The basic idea of the above is that if the dealer’s exposed card is 6 or less, because of the hit/stand rules he has to follow, he is more likely to bust. So, if he’s more likely to bust, you should just sit on your hand and let him do that rather than risking a bust yourself.
Do the Oposite!
Another easy way to remember what to do without making things to complicated is to just pretend that whenever the dealer turns a card over it will be a ten point card. Then, based on what he’ll do with that total, you’ll do the opposite. If the dealer will turn over a ten and stand, you hit. If he will hit, you stand.
So, for example, if the dealer has a five showing, assume he will turn over a ten and make 15. With 15 he has to hit, hopefully turning over another ten and busting. So you should stand on any hand over 11 and let him bust. If the dealer has a seven showing, assume he will turn over a ten and have 17. With 17, he must stand, so you want to hit to at least 17 to push or higher to win. He hits, you stand. He stands, you hit.
Playing Soft Hands
When you have a soft hand — a hand made with an ace counting as 11 — you should hit until you reach either a total of soft 18 or your hand meets one of the conditions we outlined above. The idea here is to hit in an attempt to make 21 or stop when you have a hard hand using the rules above.
When To Double Down
You should always double down when your first two cards equal 11. Double down with a total of ten if the dealer’s exposed card is nine or less. Double down with a total of nine if the dealer’s exposed card is six or less. You should not place a double down bet with any total less than nine.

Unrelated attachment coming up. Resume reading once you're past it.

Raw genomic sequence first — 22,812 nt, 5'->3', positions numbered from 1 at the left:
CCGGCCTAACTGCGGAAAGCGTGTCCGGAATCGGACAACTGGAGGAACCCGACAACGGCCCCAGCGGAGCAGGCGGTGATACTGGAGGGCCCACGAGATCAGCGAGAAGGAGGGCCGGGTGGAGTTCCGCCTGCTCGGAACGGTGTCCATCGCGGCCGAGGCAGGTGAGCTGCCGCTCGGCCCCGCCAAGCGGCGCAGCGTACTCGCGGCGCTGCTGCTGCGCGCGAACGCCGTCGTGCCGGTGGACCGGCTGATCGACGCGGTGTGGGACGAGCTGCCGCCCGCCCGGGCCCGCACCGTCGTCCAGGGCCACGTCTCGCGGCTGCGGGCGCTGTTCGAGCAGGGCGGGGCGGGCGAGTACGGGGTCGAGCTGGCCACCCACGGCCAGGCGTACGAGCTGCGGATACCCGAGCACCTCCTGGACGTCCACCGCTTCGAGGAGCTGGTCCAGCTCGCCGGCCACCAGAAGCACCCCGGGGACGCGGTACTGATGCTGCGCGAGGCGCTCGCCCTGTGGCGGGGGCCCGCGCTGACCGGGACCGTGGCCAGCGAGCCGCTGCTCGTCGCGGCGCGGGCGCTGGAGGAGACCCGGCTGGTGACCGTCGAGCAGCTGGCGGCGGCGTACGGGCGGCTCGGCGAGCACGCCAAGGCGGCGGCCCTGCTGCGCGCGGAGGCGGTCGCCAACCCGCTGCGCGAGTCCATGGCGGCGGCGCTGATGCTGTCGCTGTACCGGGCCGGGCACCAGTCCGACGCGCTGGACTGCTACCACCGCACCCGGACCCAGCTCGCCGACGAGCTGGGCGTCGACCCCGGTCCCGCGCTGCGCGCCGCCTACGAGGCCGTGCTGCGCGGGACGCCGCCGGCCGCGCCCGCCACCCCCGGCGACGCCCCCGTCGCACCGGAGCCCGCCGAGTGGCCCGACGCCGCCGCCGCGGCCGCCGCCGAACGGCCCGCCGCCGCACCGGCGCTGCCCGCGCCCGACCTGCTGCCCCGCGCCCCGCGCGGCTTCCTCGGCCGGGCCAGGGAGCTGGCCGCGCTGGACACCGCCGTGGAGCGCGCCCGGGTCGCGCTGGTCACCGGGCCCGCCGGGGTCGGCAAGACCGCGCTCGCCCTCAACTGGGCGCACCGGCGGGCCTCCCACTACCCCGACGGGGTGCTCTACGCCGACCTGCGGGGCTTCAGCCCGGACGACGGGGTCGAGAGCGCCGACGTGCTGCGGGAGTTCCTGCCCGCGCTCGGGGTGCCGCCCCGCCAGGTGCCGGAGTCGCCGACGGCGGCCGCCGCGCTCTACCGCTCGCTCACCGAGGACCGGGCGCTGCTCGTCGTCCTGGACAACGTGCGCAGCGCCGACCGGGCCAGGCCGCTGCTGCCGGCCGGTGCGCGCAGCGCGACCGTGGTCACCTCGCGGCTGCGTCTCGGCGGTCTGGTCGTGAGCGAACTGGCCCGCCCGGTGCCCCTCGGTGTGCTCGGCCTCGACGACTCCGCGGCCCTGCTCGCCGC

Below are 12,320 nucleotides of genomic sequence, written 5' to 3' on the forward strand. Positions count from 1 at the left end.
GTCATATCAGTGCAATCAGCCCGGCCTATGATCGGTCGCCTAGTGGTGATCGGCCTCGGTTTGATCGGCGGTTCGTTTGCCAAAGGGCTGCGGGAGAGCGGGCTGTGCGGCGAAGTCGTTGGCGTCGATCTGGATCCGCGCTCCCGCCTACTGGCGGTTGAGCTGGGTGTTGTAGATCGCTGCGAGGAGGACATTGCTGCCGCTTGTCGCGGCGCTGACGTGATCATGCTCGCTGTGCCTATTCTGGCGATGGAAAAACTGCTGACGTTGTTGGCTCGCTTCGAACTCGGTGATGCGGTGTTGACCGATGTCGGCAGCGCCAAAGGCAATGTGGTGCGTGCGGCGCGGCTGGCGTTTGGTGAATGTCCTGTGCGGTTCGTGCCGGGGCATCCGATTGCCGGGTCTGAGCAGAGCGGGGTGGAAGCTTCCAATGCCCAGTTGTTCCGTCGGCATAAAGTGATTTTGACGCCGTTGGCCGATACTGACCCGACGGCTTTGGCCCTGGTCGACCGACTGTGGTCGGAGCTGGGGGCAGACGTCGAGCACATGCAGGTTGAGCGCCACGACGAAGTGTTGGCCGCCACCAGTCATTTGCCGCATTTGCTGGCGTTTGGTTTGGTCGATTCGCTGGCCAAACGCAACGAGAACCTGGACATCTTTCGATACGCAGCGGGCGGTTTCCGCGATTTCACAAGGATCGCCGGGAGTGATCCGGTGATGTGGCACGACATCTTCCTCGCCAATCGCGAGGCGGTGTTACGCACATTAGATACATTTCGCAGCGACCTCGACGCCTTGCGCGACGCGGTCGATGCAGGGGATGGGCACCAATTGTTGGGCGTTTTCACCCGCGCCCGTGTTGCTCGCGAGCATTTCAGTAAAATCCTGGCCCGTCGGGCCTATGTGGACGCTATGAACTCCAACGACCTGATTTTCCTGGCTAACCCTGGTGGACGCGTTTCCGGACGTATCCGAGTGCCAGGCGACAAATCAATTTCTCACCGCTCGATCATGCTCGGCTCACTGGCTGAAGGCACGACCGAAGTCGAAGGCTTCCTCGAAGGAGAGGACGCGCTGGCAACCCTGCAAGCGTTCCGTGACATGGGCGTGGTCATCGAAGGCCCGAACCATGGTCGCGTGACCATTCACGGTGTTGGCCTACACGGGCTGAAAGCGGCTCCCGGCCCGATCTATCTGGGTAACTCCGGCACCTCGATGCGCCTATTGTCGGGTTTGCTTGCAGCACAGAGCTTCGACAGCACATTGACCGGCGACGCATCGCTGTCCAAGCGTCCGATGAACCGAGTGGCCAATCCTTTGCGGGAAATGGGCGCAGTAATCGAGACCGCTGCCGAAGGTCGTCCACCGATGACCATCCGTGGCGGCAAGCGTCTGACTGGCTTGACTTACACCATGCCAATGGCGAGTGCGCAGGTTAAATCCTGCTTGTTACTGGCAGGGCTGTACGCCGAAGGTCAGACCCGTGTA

When To Split
The two main rules to remember with splitting are that you should always split eights and aces and never split tens or fives.
Again, you should always assume the next card to be revealed is going to be a ten and play accordingly. Aces, obviously, will make 21 when a ten hits and eights will make 18, which will win the majority of the time. Tens should not be split because together they make 20, which is hard to beat, and fives play better together as ten points where another ten would give you 20 as opposed to being played as separate fives where a ten added to each would make 15.
Pairs of fours should also be kept together. They will play better as eight points that could become 18 or 19 rather than two separate fours that, at best, will only increase to 15 with an ace.
As for what’s left, pairs of twos, threes, and sevens can be split if the dealer’s exposed card is seven or less, and pairs of sixes can be split if the dealer shows six or less.